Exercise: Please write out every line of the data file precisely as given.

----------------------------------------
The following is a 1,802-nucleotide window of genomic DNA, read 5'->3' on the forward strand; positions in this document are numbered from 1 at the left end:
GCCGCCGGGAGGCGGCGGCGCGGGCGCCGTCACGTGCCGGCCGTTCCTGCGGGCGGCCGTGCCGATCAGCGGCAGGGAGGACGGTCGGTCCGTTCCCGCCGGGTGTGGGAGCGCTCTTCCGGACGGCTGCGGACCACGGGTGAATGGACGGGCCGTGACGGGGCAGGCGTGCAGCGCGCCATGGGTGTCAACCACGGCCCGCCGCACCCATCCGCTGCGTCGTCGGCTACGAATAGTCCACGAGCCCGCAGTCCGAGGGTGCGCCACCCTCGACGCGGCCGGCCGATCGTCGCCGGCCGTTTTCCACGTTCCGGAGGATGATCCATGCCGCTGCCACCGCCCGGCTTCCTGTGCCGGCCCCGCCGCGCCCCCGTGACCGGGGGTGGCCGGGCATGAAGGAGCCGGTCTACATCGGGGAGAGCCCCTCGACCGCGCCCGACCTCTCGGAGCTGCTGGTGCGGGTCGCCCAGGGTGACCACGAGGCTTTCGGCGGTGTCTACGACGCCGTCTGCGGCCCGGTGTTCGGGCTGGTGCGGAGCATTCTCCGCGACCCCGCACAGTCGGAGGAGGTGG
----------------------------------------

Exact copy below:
The following is a 1,802-nucleotide window of genomic DNA, read 5'->3' on the forward strand; positions in this document are numbered from 1 at the left end:
GCCGCCGGGAGGCGGCGGCGCGGGCGCCGTCACGTGCCGGCCGTTCCTGCGGGCGGCCGTGCCGATCAGCGGCAGGGAGGACGGTCGGTCCGTTCCCGCCGGGTGTGGGAGCGCTCTTCCGGACGGCTGCGGACCACGGGTGAATGGACGGGCCGTGACGGGGCAGGCGTGCAGCGCGCCATGGGTGTCAACCACGGCCCGCCGCACCCATCCGCTGCGTCGTCGGCTACGAATAGTCCACGAGCCCGCAGTCCGAGGGTGCGCCACCCTCGACGCGGCCGGCCGATCGTCGCCGGCCGTTTTCCACGTTCCGGAGGATGATCCATGCCGCTGCCACCGCCCGGCTTCCTGTGCCGGCCCCGCCGCGCCCCCGTGACCGGGGGTGGCCGGGCATGAAGGAGCCGGTCTACATCGGGGAGAGCCCCTCGACCGCGCCCGACCTCTCGGAGCTGCTGGTGCGGGTCGCCCAGGGTGACCACGAGGCTTTCGGCGGTGTCTACGACGCCGTCTGCGGCCCGGTGTTCGGGCTGGTGCGGAGCATTCTCCGCGACCCCGCACAGTCGGAGGAGGTGG